You want to make sure you have some basic information outlined and ready to go.

  • How long is the sample? – min/seconds
  • What part of the song did you sample?
  • How are you planning to use the sample?
  • How often is the sample used? – min/seconds

This may sound like a lot of work, but remember, you’re asking someone if you can tamper with their creation so it pays to be thorough.

Step 4: Contacting And Sending Music To Publishers/Labels

Contact the rightful owners of the work, let them know what you’re trying to do and send them what you’ve created.

When you send music to the copyright owner (writer/publisher) make sure you send them the outline which contains all the information listed in Step 3, the original song as well as your song utilizing the sample.

If you’re working with a publisher, they might not be familiar with the original song. Publishers are in the business of controlling, pushing and owning copyrights (percentages of them).

When reaching out to record labels contact their licensing or business department to negotiate the master recording clearance. Sometimes they request a written letter other times they’ll have standard forms that you can download.

Supply whatever you can to make the process run smoothly.

Step 5: Negotiate The Sample Clearance

Negotiating should be taken seriously. It’s not as as simple as finding a price point, agreeing, paying and then moving on. When negotiating sample clearances, you’re making life decisions.

A few things to consider

  • Who owns copyright of new song?
  • How will the royalties be split (if any)?
  • Who will own the copyright if you die?
  • Extent of clearance (license use)?
  • How much? (no standard rates)?
  • How will credits be displayed?

There are lots of finicky details involved

Quick note about the extent of usage. Think hard about how you want to use this license because it will have an impact on your potential revenue.

Let’s say you get clearance for live performance and someone hears it and wants to use it in a video game. If you’re terms don’t cover this, then you’ll have to go back and re-negotiate.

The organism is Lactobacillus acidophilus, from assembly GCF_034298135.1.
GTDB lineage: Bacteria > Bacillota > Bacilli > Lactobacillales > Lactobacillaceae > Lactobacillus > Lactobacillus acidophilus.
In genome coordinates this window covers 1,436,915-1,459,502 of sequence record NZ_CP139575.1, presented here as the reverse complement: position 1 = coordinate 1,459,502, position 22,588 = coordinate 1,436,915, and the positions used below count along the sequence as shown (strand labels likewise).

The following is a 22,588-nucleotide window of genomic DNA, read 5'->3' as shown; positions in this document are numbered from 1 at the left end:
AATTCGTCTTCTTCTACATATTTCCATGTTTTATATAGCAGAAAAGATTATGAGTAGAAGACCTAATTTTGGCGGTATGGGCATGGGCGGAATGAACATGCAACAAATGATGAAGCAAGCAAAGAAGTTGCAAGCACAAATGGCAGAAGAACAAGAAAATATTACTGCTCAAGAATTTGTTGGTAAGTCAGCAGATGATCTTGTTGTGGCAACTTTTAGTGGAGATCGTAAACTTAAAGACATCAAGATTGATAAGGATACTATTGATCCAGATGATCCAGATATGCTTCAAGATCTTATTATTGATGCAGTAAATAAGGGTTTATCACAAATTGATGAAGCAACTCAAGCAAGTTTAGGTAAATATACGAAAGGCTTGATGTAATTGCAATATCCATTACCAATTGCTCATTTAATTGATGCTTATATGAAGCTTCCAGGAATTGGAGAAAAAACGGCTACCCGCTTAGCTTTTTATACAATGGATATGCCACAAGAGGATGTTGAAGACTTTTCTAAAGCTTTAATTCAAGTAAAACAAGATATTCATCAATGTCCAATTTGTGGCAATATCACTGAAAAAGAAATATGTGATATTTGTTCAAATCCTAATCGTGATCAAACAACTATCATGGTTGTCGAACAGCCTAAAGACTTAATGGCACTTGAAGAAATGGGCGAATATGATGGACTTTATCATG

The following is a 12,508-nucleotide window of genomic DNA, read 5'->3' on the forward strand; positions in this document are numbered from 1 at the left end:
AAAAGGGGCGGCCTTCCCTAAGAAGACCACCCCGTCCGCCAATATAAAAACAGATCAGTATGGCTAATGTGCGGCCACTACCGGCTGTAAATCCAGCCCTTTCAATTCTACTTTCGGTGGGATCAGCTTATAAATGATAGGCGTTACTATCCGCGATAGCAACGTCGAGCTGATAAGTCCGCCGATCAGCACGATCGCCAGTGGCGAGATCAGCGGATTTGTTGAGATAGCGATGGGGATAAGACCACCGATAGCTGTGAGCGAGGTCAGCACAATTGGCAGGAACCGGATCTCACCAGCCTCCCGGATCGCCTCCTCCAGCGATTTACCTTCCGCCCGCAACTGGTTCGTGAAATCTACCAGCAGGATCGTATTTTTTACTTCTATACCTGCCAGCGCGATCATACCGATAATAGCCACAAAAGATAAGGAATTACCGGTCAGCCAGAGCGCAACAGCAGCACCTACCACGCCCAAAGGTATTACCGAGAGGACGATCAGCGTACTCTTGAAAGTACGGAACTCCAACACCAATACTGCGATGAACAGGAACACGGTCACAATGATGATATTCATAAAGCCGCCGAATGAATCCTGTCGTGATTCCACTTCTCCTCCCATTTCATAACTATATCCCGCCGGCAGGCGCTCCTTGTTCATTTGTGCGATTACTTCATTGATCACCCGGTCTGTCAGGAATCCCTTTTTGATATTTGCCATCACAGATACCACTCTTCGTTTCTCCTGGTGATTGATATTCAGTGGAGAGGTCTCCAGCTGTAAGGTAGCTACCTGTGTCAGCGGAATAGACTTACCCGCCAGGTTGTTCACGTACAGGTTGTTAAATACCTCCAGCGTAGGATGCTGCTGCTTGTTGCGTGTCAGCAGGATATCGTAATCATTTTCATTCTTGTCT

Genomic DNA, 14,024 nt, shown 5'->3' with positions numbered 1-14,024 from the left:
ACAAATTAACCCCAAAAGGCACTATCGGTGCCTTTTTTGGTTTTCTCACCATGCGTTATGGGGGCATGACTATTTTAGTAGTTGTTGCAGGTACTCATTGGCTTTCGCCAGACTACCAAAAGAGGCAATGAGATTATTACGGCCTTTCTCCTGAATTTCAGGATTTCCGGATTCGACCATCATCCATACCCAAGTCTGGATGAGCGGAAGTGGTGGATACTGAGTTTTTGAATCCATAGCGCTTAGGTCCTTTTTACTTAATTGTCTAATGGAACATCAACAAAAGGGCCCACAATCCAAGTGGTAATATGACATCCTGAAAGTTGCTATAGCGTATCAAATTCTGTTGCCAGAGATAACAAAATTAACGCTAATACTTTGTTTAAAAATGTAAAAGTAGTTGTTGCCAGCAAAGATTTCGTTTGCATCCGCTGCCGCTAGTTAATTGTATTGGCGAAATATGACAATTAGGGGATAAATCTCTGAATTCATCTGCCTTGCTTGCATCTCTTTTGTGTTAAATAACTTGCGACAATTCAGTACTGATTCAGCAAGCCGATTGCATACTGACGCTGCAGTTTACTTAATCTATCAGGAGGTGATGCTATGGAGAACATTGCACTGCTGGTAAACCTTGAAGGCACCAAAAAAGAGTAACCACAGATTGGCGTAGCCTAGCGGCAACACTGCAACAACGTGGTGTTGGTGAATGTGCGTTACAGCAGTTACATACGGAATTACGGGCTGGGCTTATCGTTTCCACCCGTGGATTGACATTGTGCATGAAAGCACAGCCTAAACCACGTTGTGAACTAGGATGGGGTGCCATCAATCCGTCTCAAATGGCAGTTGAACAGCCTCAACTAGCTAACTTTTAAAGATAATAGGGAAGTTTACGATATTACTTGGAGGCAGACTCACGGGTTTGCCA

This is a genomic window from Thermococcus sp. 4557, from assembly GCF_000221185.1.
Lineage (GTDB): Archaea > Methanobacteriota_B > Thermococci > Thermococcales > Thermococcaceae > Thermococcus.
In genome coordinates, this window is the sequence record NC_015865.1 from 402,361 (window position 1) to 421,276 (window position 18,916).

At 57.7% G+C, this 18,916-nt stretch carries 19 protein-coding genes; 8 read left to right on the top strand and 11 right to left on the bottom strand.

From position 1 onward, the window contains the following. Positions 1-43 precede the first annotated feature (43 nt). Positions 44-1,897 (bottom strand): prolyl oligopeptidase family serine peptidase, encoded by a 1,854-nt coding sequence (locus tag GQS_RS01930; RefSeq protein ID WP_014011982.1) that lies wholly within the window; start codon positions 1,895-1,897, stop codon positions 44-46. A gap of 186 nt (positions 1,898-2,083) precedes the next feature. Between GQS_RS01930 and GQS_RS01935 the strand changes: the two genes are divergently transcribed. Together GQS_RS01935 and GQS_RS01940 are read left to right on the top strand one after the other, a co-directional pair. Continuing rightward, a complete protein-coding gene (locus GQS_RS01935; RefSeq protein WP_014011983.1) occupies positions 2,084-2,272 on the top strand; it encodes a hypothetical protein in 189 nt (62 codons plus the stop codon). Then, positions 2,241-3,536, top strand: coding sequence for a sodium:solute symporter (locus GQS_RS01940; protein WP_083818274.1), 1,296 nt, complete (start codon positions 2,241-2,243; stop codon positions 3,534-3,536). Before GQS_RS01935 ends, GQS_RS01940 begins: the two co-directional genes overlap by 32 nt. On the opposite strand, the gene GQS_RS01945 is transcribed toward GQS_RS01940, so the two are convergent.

You should cover all basis in the initial negotiation.

Need Help Clearing Samples?

For some, clearing samples is too much work. They don’t like doing the groundwork. Luckily there are companies that will assist with the process for a fee.

Two companies that will assist with sample clearances – Dmg Clearances and the Harry Fox Agency. I will add more as they pop up on my radar.




Comment Via G+ Or Wordpress


  1. Great info, I was clueless as to how to go about clearing samples, which made me hesitant to even use them, this helps alot!

  2. Is it common, or at least somewhat common to get sued or have some other action taken against u for a sample used in amixtape?

    • Yes, it’s common. Doesn’t matter if you’re using it for a mixtape or anything else you broadcast and distribute.

  3. I’ve always wondered about the legal implications in recreating a section of pre-recorded music. In other words, working around the need to clear samples by re-creating (re-writing) the sample. How can one re-create the work so that it’s “different enough” to avoid a lawsuit? If the section of music that’s re-created doesn’t contain lyrics, I believe one is not likely to encounter legal problems.

    • Hey Steve,

      Even if the being interpolation contains no lyrics, you’d still be infringing on the copyright. If you meant re-creating in terms of creating a similar sound… that’s another story, but you can still be sued for doing that, it’s fine line. I’ll touch on how to avoid sample clearance in the near future.

  4. Hey Greg – yes, I’m talking about creating a new, similar sounding sample that sounds like the original sample. The question is how different does it need to be? I don’t think there’s a clear answer.

    I do know that a chord progression alone cannot be protected by copyright, but if the melody is very similar to the original, it seems more likely a court will determine that the later created work infringes upon the earlier. A lawyer could probably argue that a chord progression is a series of parallel melodies.

    Columbia Law School has a good music copyright guide here: